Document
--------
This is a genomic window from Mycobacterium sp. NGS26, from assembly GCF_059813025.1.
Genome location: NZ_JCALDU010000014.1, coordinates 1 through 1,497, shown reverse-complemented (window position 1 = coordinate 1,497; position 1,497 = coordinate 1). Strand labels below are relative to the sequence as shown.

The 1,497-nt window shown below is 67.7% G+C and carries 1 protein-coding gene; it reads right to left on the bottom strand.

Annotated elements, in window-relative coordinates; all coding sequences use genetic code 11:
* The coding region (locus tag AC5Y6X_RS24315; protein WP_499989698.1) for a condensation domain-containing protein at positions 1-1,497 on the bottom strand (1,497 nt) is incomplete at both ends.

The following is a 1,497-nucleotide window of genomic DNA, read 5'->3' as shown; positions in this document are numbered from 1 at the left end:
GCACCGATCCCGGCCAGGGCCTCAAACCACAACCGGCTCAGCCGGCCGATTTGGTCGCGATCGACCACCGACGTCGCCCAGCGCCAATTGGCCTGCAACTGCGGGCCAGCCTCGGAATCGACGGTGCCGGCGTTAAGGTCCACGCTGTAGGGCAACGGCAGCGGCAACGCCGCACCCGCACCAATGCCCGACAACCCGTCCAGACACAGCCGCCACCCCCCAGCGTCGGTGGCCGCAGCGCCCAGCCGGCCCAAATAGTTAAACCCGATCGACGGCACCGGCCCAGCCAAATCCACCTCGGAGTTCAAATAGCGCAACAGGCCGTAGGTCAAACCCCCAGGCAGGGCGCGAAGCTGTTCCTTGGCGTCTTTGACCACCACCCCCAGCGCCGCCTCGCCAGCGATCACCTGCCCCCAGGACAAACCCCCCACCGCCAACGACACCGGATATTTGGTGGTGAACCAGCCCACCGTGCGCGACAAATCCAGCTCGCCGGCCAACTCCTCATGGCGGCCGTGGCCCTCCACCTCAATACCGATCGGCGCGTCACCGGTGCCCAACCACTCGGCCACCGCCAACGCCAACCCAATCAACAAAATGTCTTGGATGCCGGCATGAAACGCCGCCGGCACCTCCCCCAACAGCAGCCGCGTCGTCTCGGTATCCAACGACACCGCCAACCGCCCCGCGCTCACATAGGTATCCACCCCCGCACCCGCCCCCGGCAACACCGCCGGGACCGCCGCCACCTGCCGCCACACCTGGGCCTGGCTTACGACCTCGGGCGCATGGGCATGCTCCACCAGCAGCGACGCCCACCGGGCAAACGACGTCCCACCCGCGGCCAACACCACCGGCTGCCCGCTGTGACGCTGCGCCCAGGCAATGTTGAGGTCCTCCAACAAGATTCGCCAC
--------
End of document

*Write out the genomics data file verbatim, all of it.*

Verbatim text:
This is a genomic window from Mycobacterium sp. NGS26, from assembly GCF_059813025.1.
Genome location: NZ_JCALDU010000014.1, coordinates 1 through 1,497, shown reverse-complemented (window position 1 = coordinate 1,497; position 1,497 = coordinate 1). Strand labels below are relative to the sequence as shown.

The 1,497-nt window shown below is 67.7% G+C and carries 1 protein-coding gene; it reads right to left on the bottom strand.

Annotated elements, in window-relative coordinates; all coding sequences use genetic code 11:
* The coding region (locus tag AC5Y6X_RS24315; protein WP_499989698.1) for a condensation domain-containing protein at positions 1-1,497 on the bottom strand (1,497 nt) is incomplete at both ends.

The following is a 1,497-nucleotide window of genomic DNA, read 5'->3' as shown; positions in this document are numbered from 1 at the left end:
GCACCGATCCCGGCCAGGGCCTCAAACCACAACCGGCTCAGCCGGCCGATTTGGTCGCGATCGACCACCGACGTCGCCCAGCGCCAATTGGCCTGCAACTGCGGGCCAGCCTCGGAATCGACGGTGCCGGCGTTAAGGTCCACGCTGTAGGGCAACGGCAGCGGCAACGCCGCACCCGCACCAATGCCCGACAACCCGTCCAGACACAGCCGCCACCCCCCAGCGTCGGTGGCCGCAGCGCCCAGCCGGCCCAAATAGTTAAACCCGATCGACGGCACCGGCCCAGCCAAATCCACCTCGGAGTTCAAATAGCGCAACAGGCCGTAGGTCAAACCCCCAGGCAGGGCGCGAAGCTGTTCCTTGGCGTCTTTGACCACCACCCCCAGCGCCGCCTCGCCAGCGATCACCTGCCCCCAGGACAAACCCCCCACCGCCAACGACACCGGATATTTGGTGGTGAACCAGCCCACCGTGCGCGACAAATCCAGCTCGCCGGCCAACTCCTCATGGCGGCCGTGGCCCTCCACCTCAATACCGATCGGCGCGTCACCGGTGCCCAACCACTCGGCCACCGCCAACGCCAACCCAATCAACAAAATGTCTTGGATGCCGGCATGAAACGCCGCCGGCACCTCCCCCAACAGCAGCCGCGTCGTCTCGGTATCCAACGACACCGCCAACCGCCCCGCGCTCACATAGGTATCCACCCCCGCACCCGCCCCCGGCAACACCGCCGGGACCGCCGCCACCTGCCGCCACACCTGGGCCTGGCTTACGACCTCGGGCGCATGGGCATGCTCCACCAGCAGCGACGCCCACCGGGCAAACGACGTCCCACCCGCGGCCAACACCACCGGCTGCCCGCTGTGACGCTGCGCCCAGGCAATGTTGAGGTCCTCCAACAAGATTCGCCAC